The virtues of conservatives are ultimately the virtues of individuality. The personal power of independence. The personal truth of liberty. Going at it alone for personal goals.
You can’t have a nation without community. You can’t have freedom without individuality. Conservatives salute standing on your own, and that’s classically courageous. Liberals salute helping others, and that’s classically compassionate. There’s some truth to each side.
Zealots mistake “some truth” for the only truth. Now far-right zealots take armed possession of wildlife refuges, and far-left zealots crash and intimidate an opponent’s political rally. Left or right, hate is no virtue. Both sides have flaws. The ultimate flaw of conservatives is that they must point to an idealized past that, in truth, never existed. The ultimate flaw of liberals is that they must point to an idealized future that, in truth, can never be realized.
Too far right, you fall to narcissism and self-destructive greed. Too far left, you fall to groupthink and self-destructive sloth. We need balance. Flanked by zealots, moderates are either squeezed out or pulled apart. Moderates are the great buffer zone. They prefer consideration to condescension, and the civic-mind to civil strife. Moderates put the “united” in the United States of America.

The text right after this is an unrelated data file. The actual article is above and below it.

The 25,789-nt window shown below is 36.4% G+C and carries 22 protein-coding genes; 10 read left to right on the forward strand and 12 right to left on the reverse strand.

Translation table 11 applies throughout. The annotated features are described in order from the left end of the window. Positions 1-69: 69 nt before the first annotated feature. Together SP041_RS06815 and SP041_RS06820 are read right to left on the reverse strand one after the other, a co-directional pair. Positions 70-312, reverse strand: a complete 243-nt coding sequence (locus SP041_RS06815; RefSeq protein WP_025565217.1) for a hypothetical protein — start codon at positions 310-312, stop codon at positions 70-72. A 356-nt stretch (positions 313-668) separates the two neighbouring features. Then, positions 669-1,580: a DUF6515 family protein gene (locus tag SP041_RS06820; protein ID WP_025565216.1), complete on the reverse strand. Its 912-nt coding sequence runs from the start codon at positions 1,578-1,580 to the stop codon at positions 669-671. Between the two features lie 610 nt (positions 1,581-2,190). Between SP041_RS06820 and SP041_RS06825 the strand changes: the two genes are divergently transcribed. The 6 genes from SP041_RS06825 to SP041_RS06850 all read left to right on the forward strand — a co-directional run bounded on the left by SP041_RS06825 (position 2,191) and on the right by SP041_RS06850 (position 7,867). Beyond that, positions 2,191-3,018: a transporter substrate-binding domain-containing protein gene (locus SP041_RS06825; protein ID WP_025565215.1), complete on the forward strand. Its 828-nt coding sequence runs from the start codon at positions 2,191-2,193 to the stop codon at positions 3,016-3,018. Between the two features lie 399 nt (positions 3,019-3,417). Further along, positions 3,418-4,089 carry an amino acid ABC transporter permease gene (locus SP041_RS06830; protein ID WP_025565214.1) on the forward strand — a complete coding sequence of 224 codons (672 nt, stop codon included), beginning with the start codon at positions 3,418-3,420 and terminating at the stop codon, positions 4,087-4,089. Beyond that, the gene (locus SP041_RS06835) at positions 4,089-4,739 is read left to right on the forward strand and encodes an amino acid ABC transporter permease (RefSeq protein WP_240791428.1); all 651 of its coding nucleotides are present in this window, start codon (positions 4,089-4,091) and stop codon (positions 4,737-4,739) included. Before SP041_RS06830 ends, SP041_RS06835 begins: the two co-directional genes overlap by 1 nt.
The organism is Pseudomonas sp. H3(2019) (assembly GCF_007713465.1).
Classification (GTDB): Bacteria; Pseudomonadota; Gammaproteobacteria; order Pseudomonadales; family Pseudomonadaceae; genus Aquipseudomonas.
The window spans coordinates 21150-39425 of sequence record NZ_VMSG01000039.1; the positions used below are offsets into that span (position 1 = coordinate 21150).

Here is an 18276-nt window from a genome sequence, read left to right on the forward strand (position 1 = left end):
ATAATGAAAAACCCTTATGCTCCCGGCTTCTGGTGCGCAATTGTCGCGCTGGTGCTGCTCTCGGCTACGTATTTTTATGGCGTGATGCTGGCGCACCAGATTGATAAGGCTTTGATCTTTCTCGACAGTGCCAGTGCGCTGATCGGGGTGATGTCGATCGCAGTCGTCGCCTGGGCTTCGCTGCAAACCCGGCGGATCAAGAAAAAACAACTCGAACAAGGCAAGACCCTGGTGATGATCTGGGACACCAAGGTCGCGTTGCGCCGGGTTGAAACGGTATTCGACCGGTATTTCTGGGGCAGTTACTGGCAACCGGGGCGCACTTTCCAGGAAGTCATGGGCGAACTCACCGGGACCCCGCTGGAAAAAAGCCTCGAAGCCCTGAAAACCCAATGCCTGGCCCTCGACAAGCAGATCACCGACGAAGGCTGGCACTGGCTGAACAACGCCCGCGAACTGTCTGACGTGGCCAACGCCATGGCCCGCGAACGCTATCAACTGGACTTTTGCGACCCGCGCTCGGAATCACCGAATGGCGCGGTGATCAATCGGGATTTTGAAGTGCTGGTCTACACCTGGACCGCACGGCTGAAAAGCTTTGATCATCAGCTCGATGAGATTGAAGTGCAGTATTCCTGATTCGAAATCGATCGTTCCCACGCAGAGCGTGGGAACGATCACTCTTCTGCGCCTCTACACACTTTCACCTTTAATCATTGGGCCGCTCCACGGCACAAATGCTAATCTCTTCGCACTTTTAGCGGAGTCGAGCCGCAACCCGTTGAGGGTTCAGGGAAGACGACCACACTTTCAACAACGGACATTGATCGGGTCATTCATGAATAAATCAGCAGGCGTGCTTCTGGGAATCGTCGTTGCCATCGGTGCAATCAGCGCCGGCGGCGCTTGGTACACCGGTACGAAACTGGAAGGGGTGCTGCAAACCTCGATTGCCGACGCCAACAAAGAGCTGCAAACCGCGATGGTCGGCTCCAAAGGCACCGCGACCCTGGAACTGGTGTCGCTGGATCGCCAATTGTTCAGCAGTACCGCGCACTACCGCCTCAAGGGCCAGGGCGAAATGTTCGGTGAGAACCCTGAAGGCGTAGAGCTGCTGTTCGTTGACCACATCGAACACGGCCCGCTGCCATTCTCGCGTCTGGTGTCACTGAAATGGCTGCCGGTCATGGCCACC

Mitch Daniels, a moderate Republican, took Indiana out of debt and back in the black — incredibly during the Great Recession. Evan Bayh, a moderate Democrat, left Indiana with a $1.6 billion surplus. Both of these men believed in their ideals - but they practiced real-world math. Political leaders like these are an endangered species now.
Both parties pursued agendas – damning the torpedoes – and created this national debt crisis, an issue that threatens all other issues. It will take the power of both parties – working together – to tackle $19 trillion debt. Otherwise, it’s fiscal suicide.
Former Sen. Richard Lugar, a renowned moderate, created a Bipartisan Index. It measures how open a congressional member is to work with opposition to create shared goals, like balancing budgets. In his Bipartisan Index Introduction, Lugar states: “Taking a position is not the same thing as governing” (thelugarcenter.org). Ideals alone save no one.
Todd Young scored better on the Bipartisan Index than Marlin Stutzman. That’s a start for me. I wish Republicans focused more on tax reform than tax cuts. I wish Democrats would tighten Social Security and Medicare before they implode. Should there be program expansions or tax cuts when we borrowed trillions from China? Before there were “Democrats” or “Republicans,” there were “Americans.” The only way to the future is together.
Heath Shive is a resident of Fort Wayne.